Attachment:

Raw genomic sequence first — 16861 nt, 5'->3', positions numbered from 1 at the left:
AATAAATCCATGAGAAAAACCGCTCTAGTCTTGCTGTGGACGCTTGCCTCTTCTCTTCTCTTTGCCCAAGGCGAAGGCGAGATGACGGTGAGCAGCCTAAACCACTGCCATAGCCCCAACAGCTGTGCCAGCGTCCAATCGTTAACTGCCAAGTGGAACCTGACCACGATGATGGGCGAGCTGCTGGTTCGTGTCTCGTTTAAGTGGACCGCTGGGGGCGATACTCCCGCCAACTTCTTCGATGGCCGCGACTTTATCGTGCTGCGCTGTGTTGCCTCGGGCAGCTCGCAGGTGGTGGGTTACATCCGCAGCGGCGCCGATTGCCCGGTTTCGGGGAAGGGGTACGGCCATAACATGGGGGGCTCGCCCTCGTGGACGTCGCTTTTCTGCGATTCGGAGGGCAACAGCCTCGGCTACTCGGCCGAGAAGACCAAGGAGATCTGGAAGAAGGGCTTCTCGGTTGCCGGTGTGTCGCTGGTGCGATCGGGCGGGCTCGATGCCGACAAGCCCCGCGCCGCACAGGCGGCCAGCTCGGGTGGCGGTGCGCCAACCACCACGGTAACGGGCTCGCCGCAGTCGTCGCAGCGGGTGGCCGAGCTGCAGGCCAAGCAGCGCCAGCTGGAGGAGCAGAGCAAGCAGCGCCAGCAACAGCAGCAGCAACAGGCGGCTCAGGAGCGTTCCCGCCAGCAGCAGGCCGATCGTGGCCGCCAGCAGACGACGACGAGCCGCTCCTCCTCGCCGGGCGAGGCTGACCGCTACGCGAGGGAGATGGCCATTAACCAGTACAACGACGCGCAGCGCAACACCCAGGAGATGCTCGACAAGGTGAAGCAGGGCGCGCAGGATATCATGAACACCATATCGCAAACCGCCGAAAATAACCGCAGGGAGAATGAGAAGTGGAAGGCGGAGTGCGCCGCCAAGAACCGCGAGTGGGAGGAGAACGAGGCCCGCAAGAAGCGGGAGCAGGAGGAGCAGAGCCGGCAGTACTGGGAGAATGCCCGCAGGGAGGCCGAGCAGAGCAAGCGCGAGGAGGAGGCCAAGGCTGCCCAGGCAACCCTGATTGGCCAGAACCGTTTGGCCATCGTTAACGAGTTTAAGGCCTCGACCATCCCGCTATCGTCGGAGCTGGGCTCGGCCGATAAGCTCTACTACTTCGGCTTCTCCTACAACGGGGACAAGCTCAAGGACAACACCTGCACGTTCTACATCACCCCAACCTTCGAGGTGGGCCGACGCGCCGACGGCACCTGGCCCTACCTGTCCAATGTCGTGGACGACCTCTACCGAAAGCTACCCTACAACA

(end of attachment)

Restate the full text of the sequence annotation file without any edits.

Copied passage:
Raw genomic sequence first — 16861 nt, 5'->3', positions numbered from 1 at the left:
AATAAATCCATGAGAAAAACCGCTCTAGTCTTGCTGTGGACGCTTGCCTCTTCTCTTCTCTTTGCCCAAGGCGAAGGCGAGATGACGGTGAGCAGCCTAAACCACTGCCATAGCCCCAACAGCTGTGCCAGCGTCCAATCGTTAACTGCCAAGTGGAACCTGACCACGATGATGGGCGAGCTGCTGGTTCGTGTCTCGTTTAAGTGGACCGCTGGGGGCGATACTCCCGCCAACTTCTTCGATGGCCGCGACTTTATCGTGCTGCGCTGTGTTGCCTCGGGCAGCTCGCAGGTGGTGGGTTACATCCGCAGCGGCGCCGATTGCCCGGTTTCGGGGAAGGGGTACGGCCATAACATGGGGGGCTCGCCCTCGTGGACGTCGCTTTTCTGCGATTCGGAGGGCAACAGCCTCGGCTACTCGGCCGAGAAGACCAAGGAGATCTGGAAGAAGGGCTTCTCGGTTGCCGGTGTGTCGCTGGTGCGATCGGGCGGGCTCGATGCCGACAAGCCCCGCGCCGCACAGGCGGCCAGCTCGGGTGGCGGTGCGCCAACCACCACGGTAACGGGCTCGCCGCAGTCGTCGCAGCGGGTGGCCGAGCTGCAGGCCAAGCAGCGCCAGCTGGAGGAGCAGAGCAAGCAGCGCCAGCAACAGCAGCAGCAACAGGCGGCTCAGGAGCGTTCCCGCCAGCAGCAGGCCGATCGTGGCCGCCAGCAGACGACGACGAGCCGCTCCTCCTCGCCGGGCGAGGCTGACCGCTACGCGAGGGAGATGGCCATTAACCAGTACAACGACGCGCAGCGCAACACCCAGGAGATGCTCGACAAGGTGAAGCAGGGCGCGCAGGATATCATGAACACCATATCGCAAACCGCCGAAAATAACCGCAGGGAGAATGAGAAGTGGAAGGCGGAGTGCGCCGCCAAGAACCGCGAGTGGGAGGAGAACGAGGCCCGCAAGAAGCGGGAGCAGGAGGAGCAGAGCCGGCAGTACTGGGAGAATGCCCGCAGGGAGGCCGAGCAGAGCAAGCGCGAGGAGGAGGCCAAGGCTGCCCAGGCAACCCTGATTGGCCAGAACCGTTTGGCCATCGTTAACGAGTTTAAGGCCTCGACCATCCCGCTATCGTCGGAGCTGGGCTCGGCCGATAAGCTCTACTACTTCGGCTTCTCCTACAACGGGGACAAGCTCAAGGACAACACCTGCACGTTCTACATCACCCCAACCTTCGAGGTGGGCCGACGCGCCGACGGCACCTGGCCCTACCTGTCCAATGTCGTGGACGACCTCTACCGAAAGCTACCCTACAACA